Llama is a clever Android app that can automatically perform actions based on your location. It uses cell towers — not GPS — so it won’t use much additional battery power. In fact, Llama can help save battery power.
Llama can also perform actions based on other triggers. It’s similar to Tasker, another popular app for automatically performing actions. Unlike Tasker, Llama is free and has a simpler interface. Most Llama features are available without rooting your device.
Training Llama to Recognize Areas
You can install Llama from Google Play. After you have, you will need to open the Llama app and start training Llama to recognize the areas you care about. Llama comes with two pre-configured locations – Home and Work – but you’ll need to train Llama to recognize each. You could also add additional locations, such as “School” or locations for your friends’ places. The sky is the limit.
To train Llama to recognize a location, tap the Areas tab, long-press a location (such as Home), and tap Start Learning Area. You’ll need to be physically present at your location to do this. Llama will monitor the nearby cell towers for as long as you specify and learn which cell towers correspond to the location.
Repeat this process at each new area to train Llama to identify your locations.
Note that Llama may not work well in rural areas where a few cell towers (also known as cell masts) are used for a wide area. Even if you’re in a more urban area, Llama does not offer the most fine-grained location control. For example, if you live next-door to where you work, Llama may consider both your home and work to be the same area, assuming your phone is connected to the same cell towers at each location.
Llama comes pre-configured with several events and profiles. An event can be something like “change my ringtone when I leave the Home area” or “enable a specific profile when I enter the Work area.”
By default, Llama will change its profile to Normal when you leave your Home or Work locations. It also automatically enables the Quiet profile at night time or when you’re at work.
You can tap over to the Profiles tab, long-press a profile, and tap Edit Profile to edit it. Profiles allow you to change settings like your phone’s volumes, ringtone, and vibrate mode. Other settings, such as toggling Wi-Fi on or off, must be changed by creating specific events.
Llama’s events are where the real action is. For example, you could create events that disable Wi-Fi when you leave your home, saving you battery power while out and about. You could create events that automatically enable vibrate mode at work (you would do this by changing a profile setting – you can modify the Quiet profile to easily do this out-of-the-box.) You could set a notification alert to play when you phone is finished charging, have Llama turn off mobile data at night, automatically open a wallet app when you enter a store, and do many other things. We’re just scratching the surface with Llama here – use your imagination.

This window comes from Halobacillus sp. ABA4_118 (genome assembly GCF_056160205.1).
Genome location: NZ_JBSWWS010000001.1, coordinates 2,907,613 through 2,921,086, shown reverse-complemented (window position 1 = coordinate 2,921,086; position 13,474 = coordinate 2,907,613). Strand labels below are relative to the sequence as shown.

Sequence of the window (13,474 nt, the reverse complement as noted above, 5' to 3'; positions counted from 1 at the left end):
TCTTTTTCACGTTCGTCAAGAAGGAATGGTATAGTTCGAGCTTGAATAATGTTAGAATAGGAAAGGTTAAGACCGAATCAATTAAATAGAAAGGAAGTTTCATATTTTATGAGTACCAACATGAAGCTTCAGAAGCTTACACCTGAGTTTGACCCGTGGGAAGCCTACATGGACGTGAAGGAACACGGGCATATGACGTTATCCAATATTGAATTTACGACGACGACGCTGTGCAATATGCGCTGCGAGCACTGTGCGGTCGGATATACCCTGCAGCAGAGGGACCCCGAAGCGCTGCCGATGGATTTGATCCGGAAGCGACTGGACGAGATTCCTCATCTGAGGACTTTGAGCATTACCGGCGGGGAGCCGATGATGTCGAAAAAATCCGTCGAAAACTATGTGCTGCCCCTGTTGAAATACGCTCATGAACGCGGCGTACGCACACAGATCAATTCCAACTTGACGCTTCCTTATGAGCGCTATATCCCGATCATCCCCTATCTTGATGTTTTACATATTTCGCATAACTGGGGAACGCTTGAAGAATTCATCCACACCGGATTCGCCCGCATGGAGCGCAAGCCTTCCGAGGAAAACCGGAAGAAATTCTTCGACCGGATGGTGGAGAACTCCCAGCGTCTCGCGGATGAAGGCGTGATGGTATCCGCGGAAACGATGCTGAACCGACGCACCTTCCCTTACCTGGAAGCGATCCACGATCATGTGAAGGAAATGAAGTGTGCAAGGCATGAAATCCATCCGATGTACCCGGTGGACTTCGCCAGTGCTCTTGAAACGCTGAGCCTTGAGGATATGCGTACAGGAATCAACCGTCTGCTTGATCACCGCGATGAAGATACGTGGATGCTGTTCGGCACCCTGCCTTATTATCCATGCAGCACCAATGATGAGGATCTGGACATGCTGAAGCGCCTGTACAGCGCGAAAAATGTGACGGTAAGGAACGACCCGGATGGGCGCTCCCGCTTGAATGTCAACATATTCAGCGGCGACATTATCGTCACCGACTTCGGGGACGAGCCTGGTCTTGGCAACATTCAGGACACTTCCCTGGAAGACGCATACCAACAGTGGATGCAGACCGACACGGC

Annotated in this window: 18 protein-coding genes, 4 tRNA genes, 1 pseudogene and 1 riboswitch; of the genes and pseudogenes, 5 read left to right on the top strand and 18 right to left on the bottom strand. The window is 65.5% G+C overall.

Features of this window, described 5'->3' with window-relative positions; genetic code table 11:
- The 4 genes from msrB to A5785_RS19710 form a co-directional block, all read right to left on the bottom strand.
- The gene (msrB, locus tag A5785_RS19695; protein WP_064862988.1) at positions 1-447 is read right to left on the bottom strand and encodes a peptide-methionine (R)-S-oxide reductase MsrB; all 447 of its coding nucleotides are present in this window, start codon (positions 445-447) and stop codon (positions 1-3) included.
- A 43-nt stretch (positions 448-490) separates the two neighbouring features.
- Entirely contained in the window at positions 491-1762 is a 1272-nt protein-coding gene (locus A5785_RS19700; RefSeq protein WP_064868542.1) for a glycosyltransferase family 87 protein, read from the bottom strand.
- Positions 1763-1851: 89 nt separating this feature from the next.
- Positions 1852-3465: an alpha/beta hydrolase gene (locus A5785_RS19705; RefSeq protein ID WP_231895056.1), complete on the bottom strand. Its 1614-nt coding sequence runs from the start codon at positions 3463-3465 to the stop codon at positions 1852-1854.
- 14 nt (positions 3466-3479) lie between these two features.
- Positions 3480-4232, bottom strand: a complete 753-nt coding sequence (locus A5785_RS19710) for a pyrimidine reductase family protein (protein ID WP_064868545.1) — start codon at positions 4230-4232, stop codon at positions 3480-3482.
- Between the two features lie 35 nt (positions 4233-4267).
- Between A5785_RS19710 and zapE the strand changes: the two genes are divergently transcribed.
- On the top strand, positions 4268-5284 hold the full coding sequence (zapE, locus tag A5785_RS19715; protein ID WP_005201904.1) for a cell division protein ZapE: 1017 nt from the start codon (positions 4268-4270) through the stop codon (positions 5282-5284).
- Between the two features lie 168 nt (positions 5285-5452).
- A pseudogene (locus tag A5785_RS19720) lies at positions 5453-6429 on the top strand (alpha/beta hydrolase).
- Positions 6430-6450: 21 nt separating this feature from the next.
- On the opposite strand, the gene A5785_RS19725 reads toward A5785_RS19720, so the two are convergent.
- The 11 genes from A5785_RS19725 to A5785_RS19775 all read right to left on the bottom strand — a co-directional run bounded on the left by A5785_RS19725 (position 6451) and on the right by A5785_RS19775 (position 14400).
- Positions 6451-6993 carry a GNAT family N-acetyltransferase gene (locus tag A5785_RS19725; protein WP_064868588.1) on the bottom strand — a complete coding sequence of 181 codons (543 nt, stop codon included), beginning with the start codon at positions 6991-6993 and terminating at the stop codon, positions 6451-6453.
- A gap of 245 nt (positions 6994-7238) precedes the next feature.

Let’s create an example event that will disable Wi-Fi when you leave your Home area and re-enable it when you return. First, tap the Events category and then tap the + button at the bottom of the screen.
Name the event, use the Add Condition button to add Leave Area – Home, and then use the Add Action button to add WiFi – Off. You now have an event that will turn off phone’s Wi-Fi when you leave your Home area.
Be aware that you’ll need to create pairs of actions. For example, if you create an action that disables your phone’s Wi-Fi when you leave your Home area, you’ll want to create an action that re-enables Wi-Fi when you enter your Home area. Create a new event, add the Enter/In Area – Home condition, and then add the Wi-Fi On action.
You may also want to create an action that re-enables WI-Fi when you enter another location, such as your Work area – the rest is up to you.
Do you have any other clever uses for Llama? Or do you prefer Tasker’s power, even though Tasker is a paid app with a significantly more complex interface? Leave a comment and let us know!
Chris Hoffman is a technology writer and all-around computer geek. He's as at home using the Linux terminal as he is digging into the Windows registry. Connect with him on Google+.
- Published 04/1/13